Of Milk and Madness
They called me mad. At first it was only the moo's of vealy youngens, but it was in their nature so who was I to go against the nature of things. But soon the gossip was in everyone's traps, 'Don't go near her... She's got the disease... We won't even be good enough for the slaughterhouse because of her...'.
I wandered down the wire, and tried to block the banter from my mind when they came, the woolly little imbeciles.
"Yer the maaaaad one!" The entire flock stared up at me.
They shifted and stared.
"Proverbial ground beef!" even the black one was getting into it from behind the safety of the fence.
"Just hold onto your foot and mouth." I spit my cud. The flock shot back a pace. It always worked on the sheepish bastards.
Seems a neighbor had come around, talking of madness to the old hag in the farmhouse. She'd babbled about it until even the sheep had caught wind and spilled it over the fence to our herd. Now, even the bull kept his hooves off me, if you'll believe it.
The farmer himself came and lingered for ages, staring at us. We tried to be natural, but you should have seen the flagellating relief when he left.
"He knows," Shirley, the saggy-uttered tramp, piped up, "This'll be the end of it. Just like the Cooper farm."
"Embarrassing, being burned up like that." Maude added. "You know what you should do, don't you."
"They're just rumors." I tried.
The farmer came around every day since. It was wearing the girls down, and by week's end, the bull came over.
"We have to find a solution!"
"Tell the girls to get off my shank. None of it's true."
"Just do what's right if you know what's good for your calves."
So that was that, I was an out and out outcast.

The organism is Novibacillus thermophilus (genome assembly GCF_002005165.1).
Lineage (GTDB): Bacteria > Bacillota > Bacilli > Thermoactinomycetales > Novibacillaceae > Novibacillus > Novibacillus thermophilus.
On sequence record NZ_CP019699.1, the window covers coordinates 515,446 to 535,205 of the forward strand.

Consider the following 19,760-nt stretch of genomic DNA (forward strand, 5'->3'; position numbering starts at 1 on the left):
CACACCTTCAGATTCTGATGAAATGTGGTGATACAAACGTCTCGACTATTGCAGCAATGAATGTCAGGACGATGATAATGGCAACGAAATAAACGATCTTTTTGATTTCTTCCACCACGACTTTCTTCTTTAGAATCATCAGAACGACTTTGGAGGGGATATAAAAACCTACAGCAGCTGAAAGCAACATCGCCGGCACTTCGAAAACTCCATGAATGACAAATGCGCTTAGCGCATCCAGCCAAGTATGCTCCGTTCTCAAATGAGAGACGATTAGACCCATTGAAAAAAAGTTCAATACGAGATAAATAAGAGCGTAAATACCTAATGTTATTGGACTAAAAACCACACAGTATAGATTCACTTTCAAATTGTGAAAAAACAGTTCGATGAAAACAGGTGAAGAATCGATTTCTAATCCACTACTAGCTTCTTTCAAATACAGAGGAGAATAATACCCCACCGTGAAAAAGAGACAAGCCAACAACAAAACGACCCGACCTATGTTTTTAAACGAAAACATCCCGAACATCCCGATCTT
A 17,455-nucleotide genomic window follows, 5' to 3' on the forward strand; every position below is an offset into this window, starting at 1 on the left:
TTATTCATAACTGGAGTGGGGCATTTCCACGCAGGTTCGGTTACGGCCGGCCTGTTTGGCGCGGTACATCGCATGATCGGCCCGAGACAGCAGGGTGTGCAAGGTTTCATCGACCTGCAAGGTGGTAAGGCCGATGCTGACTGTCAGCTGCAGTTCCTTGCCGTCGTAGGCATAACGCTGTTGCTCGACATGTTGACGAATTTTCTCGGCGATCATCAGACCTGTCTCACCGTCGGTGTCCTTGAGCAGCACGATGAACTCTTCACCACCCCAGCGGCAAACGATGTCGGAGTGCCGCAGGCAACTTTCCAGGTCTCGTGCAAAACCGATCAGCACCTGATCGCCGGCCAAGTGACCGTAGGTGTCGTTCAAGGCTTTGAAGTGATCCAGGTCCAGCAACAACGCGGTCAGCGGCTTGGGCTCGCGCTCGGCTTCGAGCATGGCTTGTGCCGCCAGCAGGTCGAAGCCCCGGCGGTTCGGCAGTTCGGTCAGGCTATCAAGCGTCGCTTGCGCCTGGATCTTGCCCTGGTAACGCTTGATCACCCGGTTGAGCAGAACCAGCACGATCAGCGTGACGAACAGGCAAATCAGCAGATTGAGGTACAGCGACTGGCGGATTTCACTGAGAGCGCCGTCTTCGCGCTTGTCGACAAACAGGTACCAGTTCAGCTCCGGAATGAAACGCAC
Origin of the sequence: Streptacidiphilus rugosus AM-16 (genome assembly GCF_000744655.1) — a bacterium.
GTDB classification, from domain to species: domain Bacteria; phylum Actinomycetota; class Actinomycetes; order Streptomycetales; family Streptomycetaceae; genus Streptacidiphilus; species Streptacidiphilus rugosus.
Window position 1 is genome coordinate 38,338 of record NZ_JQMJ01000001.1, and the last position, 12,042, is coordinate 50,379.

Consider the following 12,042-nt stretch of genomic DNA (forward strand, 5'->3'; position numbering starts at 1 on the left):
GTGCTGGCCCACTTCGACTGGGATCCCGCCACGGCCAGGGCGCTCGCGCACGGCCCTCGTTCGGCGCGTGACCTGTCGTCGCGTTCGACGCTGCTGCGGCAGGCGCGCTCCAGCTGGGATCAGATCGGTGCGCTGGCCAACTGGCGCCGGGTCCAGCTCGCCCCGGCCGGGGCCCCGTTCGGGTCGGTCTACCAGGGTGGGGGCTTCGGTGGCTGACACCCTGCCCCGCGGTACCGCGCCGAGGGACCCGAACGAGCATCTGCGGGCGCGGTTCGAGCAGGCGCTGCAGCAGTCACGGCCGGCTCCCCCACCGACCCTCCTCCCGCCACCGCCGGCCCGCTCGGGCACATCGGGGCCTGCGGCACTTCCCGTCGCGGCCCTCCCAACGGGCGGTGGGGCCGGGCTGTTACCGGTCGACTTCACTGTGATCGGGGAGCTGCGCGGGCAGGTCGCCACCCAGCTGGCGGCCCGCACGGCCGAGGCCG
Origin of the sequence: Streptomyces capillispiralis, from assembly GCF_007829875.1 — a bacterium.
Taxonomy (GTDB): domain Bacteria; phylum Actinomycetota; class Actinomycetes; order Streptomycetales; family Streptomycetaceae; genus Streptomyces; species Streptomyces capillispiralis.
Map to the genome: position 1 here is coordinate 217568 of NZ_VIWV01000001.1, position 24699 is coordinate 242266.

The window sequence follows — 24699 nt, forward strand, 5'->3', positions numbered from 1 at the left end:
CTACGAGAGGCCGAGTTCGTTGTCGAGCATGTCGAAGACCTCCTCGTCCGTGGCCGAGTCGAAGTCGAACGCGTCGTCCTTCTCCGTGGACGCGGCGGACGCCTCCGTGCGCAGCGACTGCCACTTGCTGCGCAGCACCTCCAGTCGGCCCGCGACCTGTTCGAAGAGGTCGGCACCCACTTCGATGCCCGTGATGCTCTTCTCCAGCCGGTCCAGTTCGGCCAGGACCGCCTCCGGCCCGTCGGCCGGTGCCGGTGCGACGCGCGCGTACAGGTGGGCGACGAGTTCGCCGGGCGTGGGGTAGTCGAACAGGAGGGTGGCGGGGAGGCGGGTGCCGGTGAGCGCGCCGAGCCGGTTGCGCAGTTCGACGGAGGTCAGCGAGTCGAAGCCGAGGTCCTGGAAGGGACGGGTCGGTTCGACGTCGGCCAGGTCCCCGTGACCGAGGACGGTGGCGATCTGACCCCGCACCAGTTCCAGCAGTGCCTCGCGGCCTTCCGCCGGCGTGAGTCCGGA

Day turned to dusk and the farmer and his barking bitch came to round us up. I lagged behind, letting the grass tickle my utters and the breeze wash over me, and knew this would be the last time. The herd crowded into the barn. It was now or never. They would be waiting for me with murder on their minds - murder and cud.
I bolted for the fence furthest from the barn, but the pesky little bitch came yapping at my hooves, and as I reached the charged and clamped my mouth down on the wire, I felt her canine's dig into my hind. A moment passed and I sure as heck wasn't dying, just jolting under the wash of the electric current as the bitch jittered and yelped underneath. The old man came running, cursing and waving a cattle prod.
"Git, ya darn cow. Git offa the dog."
He prodded me again and again. Some cows began wandering back, and I could hear the guffaws. I just closed my eyes, dropped my shank down on the dog and waited. The old man would have to get his shotgun sooner or later.
About the author:
Timo Puolitaipale was raised on the Canadian prairies, though he currently lives on the south coast of Finland where he writes for a living. Timo wrote and directed the Finnish language film "Kalman Kauniit" due out in spring 2002, and has a habit of reviewing films for www.absolutewrite.com although he refuses to be called a critic.